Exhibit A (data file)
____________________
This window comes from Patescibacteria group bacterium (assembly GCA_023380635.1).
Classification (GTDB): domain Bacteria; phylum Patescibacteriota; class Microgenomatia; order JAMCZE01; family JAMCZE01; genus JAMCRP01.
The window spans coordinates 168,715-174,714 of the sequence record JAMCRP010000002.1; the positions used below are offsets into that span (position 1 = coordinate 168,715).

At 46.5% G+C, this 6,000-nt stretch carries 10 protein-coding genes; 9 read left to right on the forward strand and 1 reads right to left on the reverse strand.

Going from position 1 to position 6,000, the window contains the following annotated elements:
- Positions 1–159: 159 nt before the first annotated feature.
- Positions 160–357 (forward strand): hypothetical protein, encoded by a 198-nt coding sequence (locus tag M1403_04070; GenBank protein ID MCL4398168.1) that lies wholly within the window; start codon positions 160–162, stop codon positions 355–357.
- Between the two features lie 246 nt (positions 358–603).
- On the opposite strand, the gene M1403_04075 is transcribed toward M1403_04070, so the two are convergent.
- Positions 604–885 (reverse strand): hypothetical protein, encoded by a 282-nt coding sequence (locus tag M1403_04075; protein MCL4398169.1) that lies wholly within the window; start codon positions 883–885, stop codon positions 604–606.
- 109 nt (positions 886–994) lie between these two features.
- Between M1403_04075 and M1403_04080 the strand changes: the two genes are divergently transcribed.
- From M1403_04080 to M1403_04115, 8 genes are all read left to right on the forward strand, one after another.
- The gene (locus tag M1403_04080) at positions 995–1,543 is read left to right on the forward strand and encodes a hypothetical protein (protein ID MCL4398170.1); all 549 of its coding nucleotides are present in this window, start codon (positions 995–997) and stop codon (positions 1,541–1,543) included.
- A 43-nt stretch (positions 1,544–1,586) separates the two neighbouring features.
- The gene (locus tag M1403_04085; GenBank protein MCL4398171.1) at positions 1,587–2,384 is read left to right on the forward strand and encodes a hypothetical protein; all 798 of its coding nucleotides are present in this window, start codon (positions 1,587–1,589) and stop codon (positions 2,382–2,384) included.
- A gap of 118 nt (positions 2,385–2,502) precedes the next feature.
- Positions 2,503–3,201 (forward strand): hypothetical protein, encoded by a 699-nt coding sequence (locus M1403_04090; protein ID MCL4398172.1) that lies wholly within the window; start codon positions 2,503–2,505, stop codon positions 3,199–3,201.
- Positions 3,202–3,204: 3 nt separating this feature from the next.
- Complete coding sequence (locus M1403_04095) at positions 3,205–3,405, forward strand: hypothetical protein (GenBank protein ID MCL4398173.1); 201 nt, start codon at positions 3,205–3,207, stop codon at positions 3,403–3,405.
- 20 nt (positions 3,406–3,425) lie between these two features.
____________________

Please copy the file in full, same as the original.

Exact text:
This window comes from Patescibacteria group bacterium (assembly GCA_023380635.1).
Classification (GTDB): domain Bacteria; phylum Patescibacteriota; class Microgenomatia; order JAMCZE01; family JAMCZE01; genus JAMCRP01.
The window spans coordinates 168,715-174,714 of the sequence record JAMCRP010000002.1; the positions used below are offsets into that span (position 1 = coordinate 168,715).

At 46.5% G+C, this 6,000-nt stretch carries 10 protein-coding genes; 9 read left to right on the forward strand and 1 reads right to left on the reverse strand.

Going from position 1 to position 6,000, the window contains the following annotated elements:
- Positions 1–159: 159 nt before the first annotated feature.
- Positions 160–357 (forward strand): hypothetical protein, encoded by a 198-nt coding sequence (locus tag M1403_04070; GenBank protein ID MCL4398168.1) that lies wholly within the window; start codon positions 160–162, stop codon positions 355–357.
- Between the two features lie 246 nt (positions 358–603).
- On the opposite strand, the gene M1403_04075 is transcribed toward M1403_04070, so the two are convergent.
- Positions 604–885 (reverse strand): hypothetical protein, encoded by a 282-nt coding sequence (locus tag M1403_04075; protein MCL4398169.1) that lies wholly within the window; start codon positions 883–885, stop codon positions 604–606.
- 109 nt (positions 886–994) lie between these two features.
- Between M1403_04075 and M1403_04080 the strand changes: the two genes are divergently transcribed.
- From M1403_04080 to M1403_04115, 8 genes are all read left to right on the forward strand, one after another.
- The gene (locus tag M1403_04080) at positions 995–1,543 is read left to right on the forward strand and encodes a hypothetical protein (protein ID MCL4398170.1); all 549 of its coding nucleotides are present in this window, start codon (positions 995–997) and stop codon (positions 1,541–1,543) included.
- A 43-nt stretch (positions 1,544–1,586) separates the two neighbouring features.
- The gene (locus tag M1403_04085; GenBank protein MCL4398171.1) at positions 1,587–2,384 is read left to right on the forward strand and encodes a hypothetical protein; all 798 of its coding nucleotides are present in this window, start codon (positions 1,587–1,589) and stop codon (positions 2,382–2,384) included.
- A gap of 118 nt (positions 2,385–2,502) precedes the next feature.
- Positions 2,503–3,201 (forward strand): hypothetical protein, encoded by a 699-nt coding sequence (locus M1403_04090; protein ID MCL4398172.1) that lies wholly within the window; start codon positions 2,503–2,505, stop codon positions 3,199–3,201.
- Positions 3,202–3,204: 3 nt separating this feature from the next.
- Complete coding sequence (locus M1403_04095) at positions 3,205–3,405, forward strand: hypothetical protein (GenBank protein ID MCL4398173.1); 201 nt, start codon at positions 3,205–3,207, stop codon at positions 3,403–3,405.
- 20 nt (positions 3,406–3,425) lie between these two features.